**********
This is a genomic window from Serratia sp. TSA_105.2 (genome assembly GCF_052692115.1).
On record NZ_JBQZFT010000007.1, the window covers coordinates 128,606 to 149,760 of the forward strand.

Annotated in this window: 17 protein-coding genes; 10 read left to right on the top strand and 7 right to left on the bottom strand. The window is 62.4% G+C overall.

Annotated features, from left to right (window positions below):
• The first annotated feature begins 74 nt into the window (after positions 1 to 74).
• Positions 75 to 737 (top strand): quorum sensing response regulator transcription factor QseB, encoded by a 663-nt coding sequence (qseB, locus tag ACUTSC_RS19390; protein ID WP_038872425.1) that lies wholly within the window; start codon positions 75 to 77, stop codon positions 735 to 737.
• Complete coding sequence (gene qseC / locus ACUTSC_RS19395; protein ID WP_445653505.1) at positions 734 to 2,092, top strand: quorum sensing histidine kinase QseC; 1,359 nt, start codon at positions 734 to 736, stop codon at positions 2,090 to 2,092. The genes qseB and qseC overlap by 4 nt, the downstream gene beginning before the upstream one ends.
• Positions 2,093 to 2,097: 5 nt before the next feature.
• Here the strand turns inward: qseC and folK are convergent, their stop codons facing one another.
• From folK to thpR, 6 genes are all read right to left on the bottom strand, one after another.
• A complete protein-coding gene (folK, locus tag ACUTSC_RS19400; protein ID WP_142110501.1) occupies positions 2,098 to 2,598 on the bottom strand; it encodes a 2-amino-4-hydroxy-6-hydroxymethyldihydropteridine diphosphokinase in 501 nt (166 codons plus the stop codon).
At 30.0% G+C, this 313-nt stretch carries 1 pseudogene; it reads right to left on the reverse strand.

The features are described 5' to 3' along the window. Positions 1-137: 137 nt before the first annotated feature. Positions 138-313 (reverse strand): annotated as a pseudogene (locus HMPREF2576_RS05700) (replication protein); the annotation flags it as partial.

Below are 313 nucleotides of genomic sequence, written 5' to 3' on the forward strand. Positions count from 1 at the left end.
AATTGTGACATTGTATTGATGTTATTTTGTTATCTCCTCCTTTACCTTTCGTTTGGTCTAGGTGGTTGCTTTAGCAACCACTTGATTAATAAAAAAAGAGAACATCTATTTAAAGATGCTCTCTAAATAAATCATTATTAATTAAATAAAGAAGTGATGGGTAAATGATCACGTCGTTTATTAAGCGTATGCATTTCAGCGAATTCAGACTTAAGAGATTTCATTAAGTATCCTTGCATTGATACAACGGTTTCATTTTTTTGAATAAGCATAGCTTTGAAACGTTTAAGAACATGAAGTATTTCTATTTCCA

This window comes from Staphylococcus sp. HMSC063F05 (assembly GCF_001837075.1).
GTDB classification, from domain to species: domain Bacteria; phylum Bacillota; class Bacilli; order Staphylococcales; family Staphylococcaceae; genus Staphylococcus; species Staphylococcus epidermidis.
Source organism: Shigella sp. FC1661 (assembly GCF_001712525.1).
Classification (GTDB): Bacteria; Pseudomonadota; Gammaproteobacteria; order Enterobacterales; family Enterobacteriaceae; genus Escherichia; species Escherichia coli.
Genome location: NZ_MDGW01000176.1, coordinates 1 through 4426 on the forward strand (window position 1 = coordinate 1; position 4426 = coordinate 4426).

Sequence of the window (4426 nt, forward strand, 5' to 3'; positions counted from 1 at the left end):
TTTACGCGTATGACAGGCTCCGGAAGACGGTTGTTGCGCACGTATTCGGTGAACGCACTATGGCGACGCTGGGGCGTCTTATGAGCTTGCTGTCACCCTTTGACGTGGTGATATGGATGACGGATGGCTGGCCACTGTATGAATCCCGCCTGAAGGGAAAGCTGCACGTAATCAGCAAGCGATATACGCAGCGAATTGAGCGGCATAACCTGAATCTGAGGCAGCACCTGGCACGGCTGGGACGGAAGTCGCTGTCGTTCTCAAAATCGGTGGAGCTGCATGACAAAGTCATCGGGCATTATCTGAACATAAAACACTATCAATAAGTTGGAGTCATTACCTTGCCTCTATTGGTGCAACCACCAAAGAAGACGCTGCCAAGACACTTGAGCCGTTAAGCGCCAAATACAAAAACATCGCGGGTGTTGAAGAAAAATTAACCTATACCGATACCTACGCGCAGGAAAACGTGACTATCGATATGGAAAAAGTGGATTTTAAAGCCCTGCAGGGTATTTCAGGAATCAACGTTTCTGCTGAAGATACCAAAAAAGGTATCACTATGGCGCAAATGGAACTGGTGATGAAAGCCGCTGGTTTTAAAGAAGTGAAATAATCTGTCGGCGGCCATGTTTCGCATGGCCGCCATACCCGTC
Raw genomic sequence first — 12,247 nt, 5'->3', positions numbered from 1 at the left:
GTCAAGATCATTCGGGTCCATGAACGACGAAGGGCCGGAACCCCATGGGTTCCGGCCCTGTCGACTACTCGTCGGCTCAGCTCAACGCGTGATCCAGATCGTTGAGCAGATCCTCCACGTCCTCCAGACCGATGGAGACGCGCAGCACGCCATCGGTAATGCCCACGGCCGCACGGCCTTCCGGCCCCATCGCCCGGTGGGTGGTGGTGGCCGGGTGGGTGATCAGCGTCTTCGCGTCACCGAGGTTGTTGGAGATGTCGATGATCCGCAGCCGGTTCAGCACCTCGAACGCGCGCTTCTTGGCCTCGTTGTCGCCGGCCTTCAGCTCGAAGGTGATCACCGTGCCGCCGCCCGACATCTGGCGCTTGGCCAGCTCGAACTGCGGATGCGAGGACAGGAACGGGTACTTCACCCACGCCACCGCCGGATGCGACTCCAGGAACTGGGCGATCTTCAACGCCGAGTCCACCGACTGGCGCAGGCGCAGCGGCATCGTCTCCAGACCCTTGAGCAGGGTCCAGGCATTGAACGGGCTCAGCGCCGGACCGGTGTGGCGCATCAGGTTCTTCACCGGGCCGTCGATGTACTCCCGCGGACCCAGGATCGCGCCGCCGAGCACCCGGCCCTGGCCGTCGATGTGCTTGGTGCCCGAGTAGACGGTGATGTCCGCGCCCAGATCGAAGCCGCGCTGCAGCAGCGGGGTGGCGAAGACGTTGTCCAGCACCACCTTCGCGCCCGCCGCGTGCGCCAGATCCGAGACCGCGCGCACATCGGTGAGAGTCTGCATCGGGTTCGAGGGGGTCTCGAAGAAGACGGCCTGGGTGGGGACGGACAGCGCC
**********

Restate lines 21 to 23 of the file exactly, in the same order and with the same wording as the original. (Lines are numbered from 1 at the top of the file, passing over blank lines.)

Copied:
Sequence of the window (4426 nt, forward strand, 5' to 3'; positions counted from 1 at the left end):
TTTACGCGTATGACAGGCTCCGGAAGACGGTTGTTGCGCACGTATTCGGTGAACGCACTATGGCGACGCTGGGGCGTCTTATGAGCTTGCTGTCACCCTTTGACGTGGTGATATGGATGACGGATGGCTGGCCACTGTATGAATCCCGCCTGAAGGGAAAGCTGCACGTAATCAGCAAGCGATATACGCAGCGAATTGAGCGGCATAACCTGAATCTGAGGCAGCACCTGGCACGGCTGGGACGGAAGTCGCTGTCGTTCTCAAAATCGGTGGAGCTGCATGACAAAGTCATCGGGCATTATCTGAACATAAAACACTATCAATAAGTTGGAGTCATTACCTTGCCTCTATTGGTGCAACCACCAAAGAAGACGCTGCCAAGACACTTGAGCCGTTAAGCGCCAAATACAAAAACATCGCGGGTGTTGAAGAAAAATTAACCTATACCGATACCTACGCGCAGGAAAACGTGACTATCGATATGGAAAAAGTGGATTTTAAAGCCCTGCAGGGTATTTCAGGAATCAACGTTTCTGCTGAAGATACCAAAAAAGGTATCACTATGGCGCAAATGGAACTGGTGATGAAAGCCGCTGGTTTTAAAGAAGTGAAATAATCTGTCGGCGGCCATGTTTCGCATGGCCGCCATACCCGTC
Raw genomic sequence first — 12,247 nt, 5'->3', positions numbered from 1 at the left: